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The Medical Use of Marijuana in Cancer
This syllabus topic contains critical analyses of the medical literature on the clinical use of medical cannabis to treat cancer-related ailments. The use of cannabinoid-based medicines to treat chemotherapy-induced side effects will be discussed in detail, and cancer pain and other cancer-related ailments will be addressed, as well.
Animal models suggest that cannabinoids can treat as well as prevent chemotherapy-induced peripheral neuropathy in rodents.1-3 Inhaled cannabis has been shown to be effective in the treatment of HIV-related peripheral neuropathy.4 To date, the only human study of a cannabis-based medicine in chemotherapy-induced peripheral neuropathy is a crossover placebo-controlled trial of nabiximols (Sativex) (2.7mg THC and 2.5mg CBD/spray) in 16 patients.5 Overall, there was no difference reported in pain scores between nabiximols and placebo, with a mean dose of 8 sprays per day (21.6 mg THC and 20mg CBD) in the active treatment arm. However, five responders reported a greater than 2 point decrease in their neuropathic pain on a zero to ten point scale. This suggests that 5 patients need to be treated with the sublingual preparation for one to have a clinical benefit. This is an acceptable number needed to treat for a neuropathic condition, and the results suggest further investigation of cannabis medicines in chemotherapy-induced peripheral neuropathy is warranted.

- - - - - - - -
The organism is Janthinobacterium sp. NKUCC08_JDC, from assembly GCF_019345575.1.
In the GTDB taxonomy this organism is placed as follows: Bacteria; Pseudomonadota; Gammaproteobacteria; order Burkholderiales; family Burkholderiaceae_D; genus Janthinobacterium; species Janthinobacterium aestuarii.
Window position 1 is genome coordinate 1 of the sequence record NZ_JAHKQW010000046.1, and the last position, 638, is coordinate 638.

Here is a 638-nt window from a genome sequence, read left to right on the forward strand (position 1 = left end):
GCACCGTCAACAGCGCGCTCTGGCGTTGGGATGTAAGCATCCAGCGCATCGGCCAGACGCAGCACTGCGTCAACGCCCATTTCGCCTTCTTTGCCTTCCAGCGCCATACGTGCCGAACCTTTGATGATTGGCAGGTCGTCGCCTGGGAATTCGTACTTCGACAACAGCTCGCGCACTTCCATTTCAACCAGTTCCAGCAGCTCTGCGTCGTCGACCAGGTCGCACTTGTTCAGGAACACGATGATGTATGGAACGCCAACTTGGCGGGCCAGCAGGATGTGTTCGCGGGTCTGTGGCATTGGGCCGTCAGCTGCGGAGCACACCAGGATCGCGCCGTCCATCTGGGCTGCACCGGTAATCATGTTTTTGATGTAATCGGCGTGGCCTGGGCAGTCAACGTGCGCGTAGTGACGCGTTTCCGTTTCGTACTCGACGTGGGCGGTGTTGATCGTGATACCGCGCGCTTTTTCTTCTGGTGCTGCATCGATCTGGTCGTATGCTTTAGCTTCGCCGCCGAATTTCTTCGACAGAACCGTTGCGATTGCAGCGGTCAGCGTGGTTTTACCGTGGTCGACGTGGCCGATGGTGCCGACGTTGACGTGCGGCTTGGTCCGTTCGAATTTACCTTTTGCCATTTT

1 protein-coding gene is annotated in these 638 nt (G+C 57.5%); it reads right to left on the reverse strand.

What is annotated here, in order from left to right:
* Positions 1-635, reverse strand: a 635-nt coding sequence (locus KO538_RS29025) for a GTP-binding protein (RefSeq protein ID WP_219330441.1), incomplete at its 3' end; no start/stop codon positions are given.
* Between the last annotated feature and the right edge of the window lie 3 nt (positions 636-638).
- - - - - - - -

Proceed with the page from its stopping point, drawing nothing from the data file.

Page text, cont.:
In animal models, cannabinoids have been shown to be synergistic with opioids in reducing pain.6 A small pharmacokinetic interaction study of vaporized cannabis (900mg of 3.56% THC herbal cannabis with no CBD), administered once on days 1 and 5, and three times daily on days 2 - 4 in 21 chronic pain patients on sustained release morphine (10) or oxycodone (11) showed no significant effect on opioid plasma concentrations when cannabis was added but did suggest increased analgesia.7 A randomized controlled trial of nabiximols in 359 cancer patients with poorly controlled pain despite a stable opioid regimen found that the sublingual preparation at 4 sprays (10.8 mg THC and 10 mg THC), 10 sprays (27 mg THC and 25 mg CBD) or 16 sprays (43.2 mg THC and 40 mg CBD) daily for 5 weeks decreased pain and sleep disruption.8